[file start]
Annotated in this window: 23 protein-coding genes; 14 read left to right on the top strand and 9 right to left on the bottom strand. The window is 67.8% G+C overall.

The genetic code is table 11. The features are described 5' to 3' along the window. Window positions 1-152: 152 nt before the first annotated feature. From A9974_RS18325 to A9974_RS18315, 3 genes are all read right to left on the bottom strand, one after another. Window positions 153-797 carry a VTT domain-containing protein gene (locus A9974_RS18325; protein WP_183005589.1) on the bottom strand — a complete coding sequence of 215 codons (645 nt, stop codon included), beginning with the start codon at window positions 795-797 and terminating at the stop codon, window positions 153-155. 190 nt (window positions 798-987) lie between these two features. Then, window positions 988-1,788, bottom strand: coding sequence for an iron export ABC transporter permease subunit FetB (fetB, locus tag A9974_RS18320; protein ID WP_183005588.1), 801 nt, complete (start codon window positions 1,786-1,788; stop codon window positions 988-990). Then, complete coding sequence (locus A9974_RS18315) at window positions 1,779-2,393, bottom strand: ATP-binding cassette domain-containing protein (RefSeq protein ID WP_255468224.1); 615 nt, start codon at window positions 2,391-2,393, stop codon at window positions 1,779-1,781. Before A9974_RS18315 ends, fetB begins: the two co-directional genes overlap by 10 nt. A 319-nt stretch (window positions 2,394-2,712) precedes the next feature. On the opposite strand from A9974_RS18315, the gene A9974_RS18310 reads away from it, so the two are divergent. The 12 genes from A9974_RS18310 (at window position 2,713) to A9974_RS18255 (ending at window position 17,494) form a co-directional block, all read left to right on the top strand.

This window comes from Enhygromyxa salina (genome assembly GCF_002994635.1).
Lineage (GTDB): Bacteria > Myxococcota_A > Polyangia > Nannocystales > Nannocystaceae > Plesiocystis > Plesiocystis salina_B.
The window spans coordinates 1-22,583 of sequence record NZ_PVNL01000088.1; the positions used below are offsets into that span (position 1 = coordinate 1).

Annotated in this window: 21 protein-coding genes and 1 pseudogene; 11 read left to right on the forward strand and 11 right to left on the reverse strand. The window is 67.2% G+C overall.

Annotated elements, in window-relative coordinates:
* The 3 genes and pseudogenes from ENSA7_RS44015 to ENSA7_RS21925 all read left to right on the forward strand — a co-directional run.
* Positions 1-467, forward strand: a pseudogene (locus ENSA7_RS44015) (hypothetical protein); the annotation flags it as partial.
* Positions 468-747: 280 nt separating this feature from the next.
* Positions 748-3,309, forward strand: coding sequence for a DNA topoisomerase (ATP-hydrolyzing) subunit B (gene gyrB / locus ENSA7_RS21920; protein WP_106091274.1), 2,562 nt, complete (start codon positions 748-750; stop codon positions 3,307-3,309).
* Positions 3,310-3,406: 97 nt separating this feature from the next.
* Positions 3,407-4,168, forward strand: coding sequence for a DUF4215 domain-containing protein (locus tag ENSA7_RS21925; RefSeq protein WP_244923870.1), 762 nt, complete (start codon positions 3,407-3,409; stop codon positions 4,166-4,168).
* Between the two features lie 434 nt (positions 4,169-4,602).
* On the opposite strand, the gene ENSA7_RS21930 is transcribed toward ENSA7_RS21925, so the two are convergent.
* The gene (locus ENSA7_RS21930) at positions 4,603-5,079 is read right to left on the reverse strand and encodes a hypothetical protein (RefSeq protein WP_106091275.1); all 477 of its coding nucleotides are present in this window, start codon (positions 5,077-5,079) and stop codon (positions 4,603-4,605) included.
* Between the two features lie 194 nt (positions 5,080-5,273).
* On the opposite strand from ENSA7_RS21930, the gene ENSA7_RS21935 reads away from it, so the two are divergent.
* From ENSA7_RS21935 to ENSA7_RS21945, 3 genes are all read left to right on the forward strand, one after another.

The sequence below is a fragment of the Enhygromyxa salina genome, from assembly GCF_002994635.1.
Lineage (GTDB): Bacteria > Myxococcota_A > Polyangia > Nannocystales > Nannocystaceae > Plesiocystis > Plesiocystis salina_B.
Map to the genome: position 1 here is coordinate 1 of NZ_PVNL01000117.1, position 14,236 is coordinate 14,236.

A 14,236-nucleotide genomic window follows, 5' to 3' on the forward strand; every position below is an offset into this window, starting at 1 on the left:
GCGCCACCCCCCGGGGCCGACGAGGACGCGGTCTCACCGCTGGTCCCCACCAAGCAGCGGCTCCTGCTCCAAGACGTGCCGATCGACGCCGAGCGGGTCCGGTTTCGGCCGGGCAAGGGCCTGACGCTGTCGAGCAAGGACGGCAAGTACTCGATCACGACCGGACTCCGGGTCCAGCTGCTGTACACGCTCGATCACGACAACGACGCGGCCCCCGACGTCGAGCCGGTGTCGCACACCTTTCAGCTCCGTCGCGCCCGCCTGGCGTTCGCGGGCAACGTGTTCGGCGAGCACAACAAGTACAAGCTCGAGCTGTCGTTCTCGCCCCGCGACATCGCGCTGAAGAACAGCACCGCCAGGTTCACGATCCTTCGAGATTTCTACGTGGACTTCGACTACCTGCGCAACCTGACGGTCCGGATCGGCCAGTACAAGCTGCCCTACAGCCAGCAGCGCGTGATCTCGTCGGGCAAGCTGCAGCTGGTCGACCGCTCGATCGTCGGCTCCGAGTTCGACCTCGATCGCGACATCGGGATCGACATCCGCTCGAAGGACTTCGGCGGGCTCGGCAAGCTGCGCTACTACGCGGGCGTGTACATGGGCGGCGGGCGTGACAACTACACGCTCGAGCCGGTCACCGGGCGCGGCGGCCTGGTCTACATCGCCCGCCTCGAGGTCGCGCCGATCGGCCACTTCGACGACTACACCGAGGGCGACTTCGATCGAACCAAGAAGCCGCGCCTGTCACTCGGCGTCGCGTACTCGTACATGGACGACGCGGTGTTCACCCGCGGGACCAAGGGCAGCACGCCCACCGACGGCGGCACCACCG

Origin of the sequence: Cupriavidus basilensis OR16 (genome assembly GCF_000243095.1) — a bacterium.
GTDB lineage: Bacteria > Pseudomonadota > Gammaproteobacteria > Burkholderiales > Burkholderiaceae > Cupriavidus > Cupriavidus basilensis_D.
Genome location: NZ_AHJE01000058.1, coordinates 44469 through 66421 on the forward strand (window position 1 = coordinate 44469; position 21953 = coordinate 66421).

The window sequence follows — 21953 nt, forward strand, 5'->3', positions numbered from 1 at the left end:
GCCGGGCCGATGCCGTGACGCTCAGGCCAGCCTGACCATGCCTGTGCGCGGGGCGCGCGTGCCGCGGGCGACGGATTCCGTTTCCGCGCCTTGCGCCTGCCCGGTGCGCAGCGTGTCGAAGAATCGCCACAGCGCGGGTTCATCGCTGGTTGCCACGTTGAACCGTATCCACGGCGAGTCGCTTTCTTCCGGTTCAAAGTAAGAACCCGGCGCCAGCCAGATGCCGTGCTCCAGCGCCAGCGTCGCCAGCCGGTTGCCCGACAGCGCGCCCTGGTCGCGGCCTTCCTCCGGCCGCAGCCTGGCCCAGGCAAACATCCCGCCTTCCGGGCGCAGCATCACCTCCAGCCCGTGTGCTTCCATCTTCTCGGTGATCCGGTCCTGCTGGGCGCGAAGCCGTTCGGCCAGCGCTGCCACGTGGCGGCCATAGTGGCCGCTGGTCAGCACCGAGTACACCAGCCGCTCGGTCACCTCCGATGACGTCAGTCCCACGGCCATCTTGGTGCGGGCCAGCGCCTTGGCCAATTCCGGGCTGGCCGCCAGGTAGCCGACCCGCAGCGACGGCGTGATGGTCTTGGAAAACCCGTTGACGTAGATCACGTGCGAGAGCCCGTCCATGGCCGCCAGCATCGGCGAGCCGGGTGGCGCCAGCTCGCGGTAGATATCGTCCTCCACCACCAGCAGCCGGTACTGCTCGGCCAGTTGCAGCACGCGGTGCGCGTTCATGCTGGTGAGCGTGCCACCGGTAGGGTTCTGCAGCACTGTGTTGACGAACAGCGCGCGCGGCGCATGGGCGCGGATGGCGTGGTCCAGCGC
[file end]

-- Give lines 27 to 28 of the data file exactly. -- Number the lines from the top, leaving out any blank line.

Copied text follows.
Genome location: NZ_AHJE01000058.1, coordinates 44469 through 66421 on the forward strand (window position 1 = coordinate 44469; position 21953 = coordinate 66421).

The window sequence follows — 21953 nt, forward strand, 5'->3', positions numbered from 1 at the left end: